Nic Pelham on Libya

I haven't been following very closely lately, but does not look good for the upcoming elections  —Nic Pelham writes Libya's Restive Revolutionaries for MERIP:

The government is clearly alive to the dangers that isolated attacks could mushroom into a broader insurgency, possibly uniting two sets of discontents -- thuwwar and former regime loyalists -- in a marriage of convenience against the new order. Libya’s vacuum provides ample space for fresh alliances. Unable to overcome the thuwwar, the NTC have recently sought to coopt them. Jettisoning such designations as outlaws, NTC chairman Mustafa ‘Abd al-Jalil has reportedly blamed the government for “not absorbing the revolutionaries.” The NTC has offered the thuwwar blanket amnesties for misconduct during the war, restored the handouts, sanctioned the intervention of composite militia forces in such trouble spots as Bani Walid, a former regime garrison town, and backed the creation of a Patriotism and Integrity Commission, Libya’s version of Iraq’s debaathification commission, designed to vet electoral candidates and government officials.

Wooing the thuwwar carries risks. By empowering them, the government may be simply buying time in the short term but stoking more serious problems in the long run. More constructively, it should accelerate plans to stimulate provincial economies, in an effort to integrate the thuwwar not only in the security sector, but also back in the economic sectors from which they say they came. Officials protest that they can hardly solicit investment when the security situation is so unstable, but the government has copious funds of its own to kick-start the economy. The revival of a credible criminal justice system, too, could do much to restore confidence in central authority. With some notable exceptions, Libya has mercifully sidestepped a surfeit of revenge killings, but without some form of truth and reconciliation commission, instances of people taking justice into their hands (given the partial government control, at best) are likely to mount.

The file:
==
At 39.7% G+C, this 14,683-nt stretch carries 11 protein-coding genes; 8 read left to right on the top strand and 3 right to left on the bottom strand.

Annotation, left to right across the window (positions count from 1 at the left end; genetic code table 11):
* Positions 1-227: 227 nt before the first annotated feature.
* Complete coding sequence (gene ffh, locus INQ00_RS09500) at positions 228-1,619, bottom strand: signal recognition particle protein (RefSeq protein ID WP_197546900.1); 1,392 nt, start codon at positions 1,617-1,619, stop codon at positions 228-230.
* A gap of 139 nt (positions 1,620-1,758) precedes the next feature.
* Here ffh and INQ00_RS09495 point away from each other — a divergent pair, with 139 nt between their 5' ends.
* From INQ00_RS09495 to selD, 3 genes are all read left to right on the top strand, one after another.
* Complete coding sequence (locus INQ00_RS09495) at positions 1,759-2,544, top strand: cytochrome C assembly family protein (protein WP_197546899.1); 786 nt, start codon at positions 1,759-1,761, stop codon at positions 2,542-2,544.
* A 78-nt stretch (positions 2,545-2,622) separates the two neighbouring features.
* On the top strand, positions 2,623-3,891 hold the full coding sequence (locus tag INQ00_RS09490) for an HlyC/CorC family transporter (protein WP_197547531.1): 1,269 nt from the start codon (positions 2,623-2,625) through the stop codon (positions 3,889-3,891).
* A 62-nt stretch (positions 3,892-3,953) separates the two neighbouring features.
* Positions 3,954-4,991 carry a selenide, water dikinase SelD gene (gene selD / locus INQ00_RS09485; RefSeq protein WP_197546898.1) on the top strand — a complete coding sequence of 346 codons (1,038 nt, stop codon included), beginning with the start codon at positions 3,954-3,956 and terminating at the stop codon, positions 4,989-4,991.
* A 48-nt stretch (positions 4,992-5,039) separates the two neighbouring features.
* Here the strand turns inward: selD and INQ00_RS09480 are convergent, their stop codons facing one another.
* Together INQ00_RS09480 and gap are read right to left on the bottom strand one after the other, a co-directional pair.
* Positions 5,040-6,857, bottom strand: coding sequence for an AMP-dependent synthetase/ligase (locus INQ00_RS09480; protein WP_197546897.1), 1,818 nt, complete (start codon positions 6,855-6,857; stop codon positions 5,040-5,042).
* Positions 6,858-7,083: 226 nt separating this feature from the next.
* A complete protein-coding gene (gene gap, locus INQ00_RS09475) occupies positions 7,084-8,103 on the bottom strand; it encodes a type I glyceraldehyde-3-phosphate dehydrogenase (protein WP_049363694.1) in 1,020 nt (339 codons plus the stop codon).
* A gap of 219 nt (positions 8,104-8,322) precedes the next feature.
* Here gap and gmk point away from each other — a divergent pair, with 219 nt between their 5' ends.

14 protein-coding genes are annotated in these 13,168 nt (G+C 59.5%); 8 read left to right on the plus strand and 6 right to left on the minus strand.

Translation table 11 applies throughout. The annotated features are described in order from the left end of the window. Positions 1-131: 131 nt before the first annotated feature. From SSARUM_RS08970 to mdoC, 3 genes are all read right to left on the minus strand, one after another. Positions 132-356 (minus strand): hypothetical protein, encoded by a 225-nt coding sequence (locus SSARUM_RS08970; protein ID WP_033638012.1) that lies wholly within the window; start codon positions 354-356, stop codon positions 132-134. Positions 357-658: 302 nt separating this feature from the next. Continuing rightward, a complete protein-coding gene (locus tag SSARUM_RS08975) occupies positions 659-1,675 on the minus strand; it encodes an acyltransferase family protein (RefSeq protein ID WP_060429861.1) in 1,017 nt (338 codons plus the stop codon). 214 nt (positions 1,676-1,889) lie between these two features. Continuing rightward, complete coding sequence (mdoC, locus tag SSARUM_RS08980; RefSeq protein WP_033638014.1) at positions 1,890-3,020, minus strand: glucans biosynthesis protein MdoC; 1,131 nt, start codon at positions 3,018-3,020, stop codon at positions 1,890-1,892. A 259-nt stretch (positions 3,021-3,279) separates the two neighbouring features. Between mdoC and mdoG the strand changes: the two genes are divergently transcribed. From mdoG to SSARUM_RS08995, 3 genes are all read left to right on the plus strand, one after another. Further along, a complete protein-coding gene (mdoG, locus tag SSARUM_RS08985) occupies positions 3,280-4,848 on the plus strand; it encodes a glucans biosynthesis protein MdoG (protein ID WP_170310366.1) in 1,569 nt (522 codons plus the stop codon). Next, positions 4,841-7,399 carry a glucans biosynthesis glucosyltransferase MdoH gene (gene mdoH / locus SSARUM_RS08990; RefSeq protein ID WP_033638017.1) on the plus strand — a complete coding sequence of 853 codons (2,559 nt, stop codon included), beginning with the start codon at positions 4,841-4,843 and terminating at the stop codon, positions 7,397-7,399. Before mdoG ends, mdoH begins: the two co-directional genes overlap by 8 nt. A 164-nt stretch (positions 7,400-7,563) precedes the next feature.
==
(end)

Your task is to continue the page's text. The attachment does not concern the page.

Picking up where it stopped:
As critical to filling the security, economic and judicial vacuum is the realization of the constitutional agenda. If central authority is to take root and Libya transit from revolution to reconstruction, it will need a government with sufficient legitimacy to withstand the centrifugal forces of the militias. An elected government will enjoy a popular mandate to overhaul Qaddafi’s inheritance that the NTC has largely shunned for over a year.

In a country with no history of a secret ballot, skeptics abound. “In Egypt and Tunisia, elections were forged, but at least we knew what they were,” says an Egyptian training enthusiastic election monitors. “Libyans have no idea.” Moreover, as election day approaches, some thuwwar, too, fearing that time is running out for their hope of reclaiming the country’s mantle, might consider a direct bid for power, or at least an outbreak of havoc that temporarily derails the election. Thuwwar spokesmen claim to have mustered support from 50 NTC members to overturn the election law. More locally, some could consider force to prevent a loss of power. An Arab candidate in Murzuq, near Sabha, was shot dead. Heightening communal tensions in Kufra, a Toubou member of the electoral commission resigned, in protest at lack of registration forms for his community. “Who will respect the results, when everyone has a gun?” asks an Amazigh activist from Zuwara.

Yikes!

Issandr El Amrani

Issandr El Amrani is a Cairo-based writer and consultant. His reporting and commentary on the Middle East and North Africa has appeared in The Economist, London Review of Books, Financial Times, The National, The Guardian, Time and other publications. He also publishes one of the longest-running blog in the region, www.arabist.net.